OPEC sees 'considerable uncertainty' in global oil market

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But OPEC, Russia and others have said any increase in output would be made gradually.

Nonetheless, many analysts expect OPEC to decide to hike production.

After months of sharp oil price rises there is now considerable uncertainty as to the market's direction for the rest of the year, OPEC said on Tuesday as a key meeting of oil producers looms. But, with Brent prices up by around 180 percent from their 2016 low, global crude inventories falling, Venezuelan production plummeting and imminent sanctions against Iran, the group may soon end their supply cuts.

Saudi Arabia, OPEC's de facto leader, which has indicated its support for hiking output at next week's meeting in Vienna, has said it is alert to the potential squeeze on the market. "The U.S. tried it last time against Iran, but oil prices got to $140 a barrel".

Before the U.S. withdrawal from the Iran nuclear deal, the Saudi position was that the cuts would remain in place until the end of this year, as planned, even if OPEC were to overtighten the market.

Higher oil prices create incentives for energy efficiency and biofuels, but only if the higher prices persist.

He was referring to the infamous 2011 meeting that fell apart over sharp differences in opinion, with Saudi Arabia wanting to increase production to ease triple-digit oil prices following the conflagration in parts of North Africa and the Middle East during the Arab Spring.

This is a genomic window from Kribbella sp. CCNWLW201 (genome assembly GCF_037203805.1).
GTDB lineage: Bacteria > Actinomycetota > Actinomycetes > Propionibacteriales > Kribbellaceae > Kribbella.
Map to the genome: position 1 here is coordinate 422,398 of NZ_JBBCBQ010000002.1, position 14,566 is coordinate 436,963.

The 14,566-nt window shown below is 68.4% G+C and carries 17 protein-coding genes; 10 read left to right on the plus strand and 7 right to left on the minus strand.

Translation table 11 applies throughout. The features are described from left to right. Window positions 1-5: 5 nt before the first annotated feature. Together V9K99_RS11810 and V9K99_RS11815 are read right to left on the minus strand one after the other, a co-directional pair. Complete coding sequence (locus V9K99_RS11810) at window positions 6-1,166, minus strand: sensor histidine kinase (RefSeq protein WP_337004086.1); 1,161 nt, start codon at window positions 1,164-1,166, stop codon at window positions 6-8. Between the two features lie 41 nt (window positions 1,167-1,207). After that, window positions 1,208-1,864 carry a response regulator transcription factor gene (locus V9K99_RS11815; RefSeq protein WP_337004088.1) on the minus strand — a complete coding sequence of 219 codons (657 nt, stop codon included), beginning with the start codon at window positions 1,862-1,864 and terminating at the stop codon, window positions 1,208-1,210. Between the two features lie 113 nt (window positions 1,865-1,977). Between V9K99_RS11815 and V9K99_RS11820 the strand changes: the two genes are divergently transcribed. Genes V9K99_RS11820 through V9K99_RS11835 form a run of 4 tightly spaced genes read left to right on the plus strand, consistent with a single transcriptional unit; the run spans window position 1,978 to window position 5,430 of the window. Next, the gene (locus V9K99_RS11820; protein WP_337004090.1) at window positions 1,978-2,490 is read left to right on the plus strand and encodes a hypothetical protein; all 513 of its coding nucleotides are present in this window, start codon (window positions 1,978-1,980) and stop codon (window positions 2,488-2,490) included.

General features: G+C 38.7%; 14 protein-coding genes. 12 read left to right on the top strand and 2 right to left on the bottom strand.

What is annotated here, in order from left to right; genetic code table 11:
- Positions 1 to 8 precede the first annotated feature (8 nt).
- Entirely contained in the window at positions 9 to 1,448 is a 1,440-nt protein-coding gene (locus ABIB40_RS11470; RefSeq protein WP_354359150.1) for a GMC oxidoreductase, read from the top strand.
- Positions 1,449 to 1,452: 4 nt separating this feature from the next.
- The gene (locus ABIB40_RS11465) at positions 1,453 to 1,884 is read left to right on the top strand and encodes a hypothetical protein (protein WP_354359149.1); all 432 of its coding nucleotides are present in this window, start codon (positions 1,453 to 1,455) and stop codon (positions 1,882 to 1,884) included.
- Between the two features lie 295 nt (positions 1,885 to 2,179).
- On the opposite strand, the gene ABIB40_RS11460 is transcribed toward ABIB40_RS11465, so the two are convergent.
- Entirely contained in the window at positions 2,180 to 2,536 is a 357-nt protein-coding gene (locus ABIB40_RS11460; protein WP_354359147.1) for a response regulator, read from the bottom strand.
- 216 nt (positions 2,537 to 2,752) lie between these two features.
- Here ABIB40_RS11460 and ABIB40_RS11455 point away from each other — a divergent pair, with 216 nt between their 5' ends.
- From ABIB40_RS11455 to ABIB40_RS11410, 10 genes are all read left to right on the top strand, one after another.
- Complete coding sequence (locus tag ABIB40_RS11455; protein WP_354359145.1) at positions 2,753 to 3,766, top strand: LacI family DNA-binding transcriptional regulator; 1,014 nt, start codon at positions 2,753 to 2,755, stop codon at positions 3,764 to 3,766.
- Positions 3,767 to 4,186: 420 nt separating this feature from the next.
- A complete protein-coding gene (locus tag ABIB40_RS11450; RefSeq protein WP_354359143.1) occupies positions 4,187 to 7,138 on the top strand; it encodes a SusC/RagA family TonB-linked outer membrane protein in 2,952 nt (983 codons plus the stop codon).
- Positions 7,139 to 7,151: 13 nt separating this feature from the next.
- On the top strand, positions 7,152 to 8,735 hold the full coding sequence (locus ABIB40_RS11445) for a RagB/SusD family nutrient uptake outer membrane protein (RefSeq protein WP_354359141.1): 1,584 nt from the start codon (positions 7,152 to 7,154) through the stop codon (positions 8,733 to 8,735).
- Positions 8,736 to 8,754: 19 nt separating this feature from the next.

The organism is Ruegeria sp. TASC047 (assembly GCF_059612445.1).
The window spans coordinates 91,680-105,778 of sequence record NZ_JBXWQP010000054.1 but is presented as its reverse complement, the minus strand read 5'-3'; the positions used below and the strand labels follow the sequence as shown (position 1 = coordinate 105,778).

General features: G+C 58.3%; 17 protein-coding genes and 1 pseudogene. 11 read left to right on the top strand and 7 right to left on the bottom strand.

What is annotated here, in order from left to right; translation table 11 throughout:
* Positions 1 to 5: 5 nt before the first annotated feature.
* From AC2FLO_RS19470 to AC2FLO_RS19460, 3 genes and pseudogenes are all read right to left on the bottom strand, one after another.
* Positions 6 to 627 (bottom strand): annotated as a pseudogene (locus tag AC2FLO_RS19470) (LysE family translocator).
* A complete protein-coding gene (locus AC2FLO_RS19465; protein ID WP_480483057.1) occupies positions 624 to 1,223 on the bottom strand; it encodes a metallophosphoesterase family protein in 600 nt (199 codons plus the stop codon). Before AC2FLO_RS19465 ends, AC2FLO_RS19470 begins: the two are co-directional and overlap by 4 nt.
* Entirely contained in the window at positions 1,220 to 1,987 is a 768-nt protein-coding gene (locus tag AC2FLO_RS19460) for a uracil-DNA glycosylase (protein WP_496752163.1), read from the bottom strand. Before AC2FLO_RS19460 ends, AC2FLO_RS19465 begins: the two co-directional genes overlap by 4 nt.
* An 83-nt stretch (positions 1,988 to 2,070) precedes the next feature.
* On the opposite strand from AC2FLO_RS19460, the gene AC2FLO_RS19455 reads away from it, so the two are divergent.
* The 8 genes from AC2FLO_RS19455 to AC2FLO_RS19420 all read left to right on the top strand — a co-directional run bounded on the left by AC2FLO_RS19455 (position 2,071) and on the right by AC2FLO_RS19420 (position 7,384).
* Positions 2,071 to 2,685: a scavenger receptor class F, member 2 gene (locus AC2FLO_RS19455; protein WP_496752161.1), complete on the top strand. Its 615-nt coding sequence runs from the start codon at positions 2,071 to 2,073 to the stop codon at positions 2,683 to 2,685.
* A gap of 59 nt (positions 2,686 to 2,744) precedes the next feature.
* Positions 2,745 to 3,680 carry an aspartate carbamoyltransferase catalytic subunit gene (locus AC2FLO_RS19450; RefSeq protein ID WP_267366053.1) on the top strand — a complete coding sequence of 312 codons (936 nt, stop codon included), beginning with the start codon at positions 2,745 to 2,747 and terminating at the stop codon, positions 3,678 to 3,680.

Analysts expect higher USA output to offset supply curbs by the Organization of the Petroleum Exporting Countries, which have been in place for 18 months and have pushed up prices significantly over the a year ago.

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Even as OPEC trims output, production from non-OPEC members, including the United States and Russian Federation, is rising.

Brent crude futures were trading at US$76.55 a barrel at 0547 GMT, up 9 cents, or 0.1%, on their last close.

Consultancy Energy Aspects said Gulf OPEC members would likely add less than 1 million bpd immediately, rising to about 1.5 million bpd in three to six months.

Non-OPEC supply for 2018 is expected to grow 1.86 million b/d from 2017 to 59.75 million b/d, OPEC said, a 130,000 b/d upward revision from last month's estimate.

OPEC says that In 2017, demand for OPEC crude is estimated to stand at 33.1 mb/d, which is 0.7 mb/d higher than a year earlier. But the kingdom said it boosted output by 161,400 bpd to just above 10 million bpd, according to its own data.

Ultimately, the only beneficiaries of higher production would be Saudi Arabia and Russian Federation, and to a lesser extent some of the Gulf States like Kuwait and the UAE.

The minister, Jabar al-Luaibi, said that oil prices still require support and stability, and producers "should not over-exaggerate" the oil market's need for more supplies.

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